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Dell cloud financing takes the sting out of hybrid costs

The Dell cloud strategy is focused squarely on hybrid, and new financing models aim to ease that transition for companies concerned about cost.

With the swipe of a credit card, public cloud changed the way IT departments acquire infrastructure. Now, Dell...

wants to affect the same kind of change with private and hybrid cloud.

Dell, through its financing arm, Dell Financial Services, will offer flexible spending plans for private or hybrid cloud customers. Dell cloud financing is aimed at IT shops with reservations about cloud costs or their potential usage.

The new payment options include pay-as-you-grow plans for receiving equipment up-front, with payments increasing as the business grows; a provision-and-pay option for cyclical deployment plans that defer payments until the equipment is deployed; and scale on-demand, which lets customers make payments based on actual usage and only what the customer actually brings online.

Private cloud is still procured the old-fashioned way, with capital needed to build the infrastructure and to eventually scale, said Owen Rogers, lead analyst for digital economics at 451 Research LLC, based in New York. It appears the Dell cloud financing makes private cloud as easy to get as public cloud with on-demand, capex-light pricing models, he added.

"This is likely to be helpful to those enterprises with limited capex to move to private cloud, but enterprises need to make sure they understand what they are committing to," Rogers said.

Most IT organizations don't want to be in the business of managing budgets.
Mindy Cancilaanalyst at Gartner

At the Gartner Catalyst conference earlier this month, a primary concern for attendees was how to  manage cloud costs as companies put a real focus on the hybrid approach and move from capex to opex payments, said Mindy Cancila, research director for Gartner, Inc., based in Stamford, Conn.

"There's a whole bunch of tools and new processes and engagement models between IT and finance," Cancila said. "Most IT organizations don't want to be in the business of managing budgets."

When organizations get into financial management, they've already lost control of their spending and processes need to be put into place to help them, Cancila said. These new payment models from Dell don't solve the financial management problem for companies already in trouble, but it is an interesting approach for companies that recognize they are about to move to an opex model.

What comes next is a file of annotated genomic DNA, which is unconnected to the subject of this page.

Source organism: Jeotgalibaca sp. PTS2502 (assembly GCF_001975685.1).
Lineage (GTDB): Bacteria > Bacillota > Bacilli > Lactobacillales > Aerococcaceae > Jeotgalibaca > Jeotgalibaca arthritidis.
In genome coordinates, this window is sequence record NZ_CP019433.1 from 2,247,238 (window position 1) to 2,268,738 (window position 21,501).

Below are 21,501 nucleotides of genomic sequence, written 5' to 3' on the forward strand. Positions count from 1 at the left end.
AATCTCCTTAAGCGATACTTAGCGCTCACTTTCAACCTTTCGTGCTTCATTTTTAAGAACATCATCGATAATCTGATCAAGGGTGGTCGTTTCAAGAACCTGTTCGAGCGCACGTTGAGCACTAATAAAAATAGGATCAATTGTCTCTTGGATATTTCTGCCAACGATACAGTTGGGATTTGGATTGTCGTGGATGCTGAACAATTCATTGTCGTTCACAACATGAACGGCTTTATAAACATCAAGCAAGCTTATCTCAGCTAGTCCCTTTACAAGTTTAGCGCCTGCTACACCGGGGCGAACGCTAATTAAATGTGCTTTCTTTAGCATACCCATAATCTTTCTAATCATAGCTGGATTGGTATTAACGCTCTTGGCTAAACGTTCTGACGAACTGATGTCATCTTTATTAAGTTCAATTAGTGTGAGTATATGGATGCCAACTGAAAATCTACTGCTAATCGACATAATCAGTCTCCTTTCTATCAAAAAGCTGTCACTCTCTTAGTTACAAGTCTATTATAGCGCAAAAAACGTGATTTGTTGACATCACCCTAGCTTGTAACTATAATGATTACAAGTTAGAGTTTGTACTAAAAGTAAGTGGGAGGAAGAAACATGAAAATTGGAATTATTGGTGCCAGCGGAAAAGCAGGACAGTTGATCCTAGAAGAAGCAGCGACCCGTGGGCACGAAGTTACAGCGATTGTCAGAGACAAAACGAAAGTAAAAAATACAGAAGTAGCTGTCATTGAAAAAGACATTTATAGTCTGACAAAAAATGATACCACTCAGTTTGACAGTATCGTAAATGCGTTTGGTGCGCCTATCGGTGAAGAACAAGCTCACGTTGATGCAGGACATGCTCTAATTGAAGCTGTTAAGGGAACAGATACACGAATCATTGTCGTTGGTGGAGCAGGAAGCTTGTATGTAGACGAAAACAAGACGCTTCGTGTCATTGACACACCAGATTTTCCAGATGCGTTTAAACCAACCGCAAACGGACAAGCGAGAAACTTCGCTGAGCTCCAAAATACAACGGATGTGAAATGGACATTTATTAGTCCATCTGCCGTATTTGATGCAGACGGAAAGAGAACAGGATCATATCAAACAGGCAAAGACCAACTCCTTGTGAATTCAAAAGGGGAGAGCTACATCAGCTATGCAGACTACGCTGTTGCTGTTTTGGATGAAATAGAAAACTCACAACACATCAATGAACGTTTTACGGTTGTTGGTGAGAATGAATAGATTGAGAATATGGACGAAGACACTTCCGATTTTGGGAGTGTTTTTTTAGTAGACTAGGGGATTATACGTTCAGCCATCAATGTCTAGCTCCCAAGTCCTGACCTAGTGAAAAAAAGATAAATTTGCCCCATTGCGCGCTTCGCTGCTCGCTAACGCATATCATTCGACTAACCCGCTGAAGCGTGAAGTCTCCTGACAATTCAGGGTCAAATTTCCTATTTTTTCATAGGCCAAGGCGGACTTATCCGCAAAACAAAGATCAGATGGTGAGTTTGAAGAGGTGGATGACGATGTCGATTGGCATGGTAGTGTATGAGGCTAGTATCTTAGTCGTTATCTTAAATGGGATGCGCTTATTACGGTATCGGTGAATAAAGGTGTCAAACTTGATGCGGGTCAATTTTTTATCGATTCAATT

After abandoning previous efforts to build its own public cloud, Dell has cobbled together a hybrid cloud portfolio that includes consulting and management services; public cloud tie-ins with Amazon Web Services, Google Cloud Platform, CenturyLink, Joyent and others; and the ability to build private cloud with Microsoft, VMware and OpenStack.

The pay-as-you-go model is not sustainable as an all-in approach for enterprises, said Jim Ganthier, vice president and general manager of engineered solutions and cloud at Dell. Public cloud can be great for new workloads or test and development, but it can become very expensive as a company grows. Plus, certain intellectual property has to stay on-premises for security and compliance reasons, he added.

"It's very easy to initially stand up your infrastructure with a credit card, but if you have any aspirations of getting beyond an SMB or, like most startups, to become a publicly traded enterprise, you cannot stay on the public cloud," Ganthier said.

Trevor Jones is a news writer with TechTarget's Data Center and Virtualization Media Group. Contact him at tjones@techtarget.com.

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Has financial management been a problem with your move to the cloud?
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The pay-as-you-use option would be valuable to IT organizations that struggle with making their costs in-line with public cloud costs. Would also help with big CAPEX bills slowing down project starting times. 
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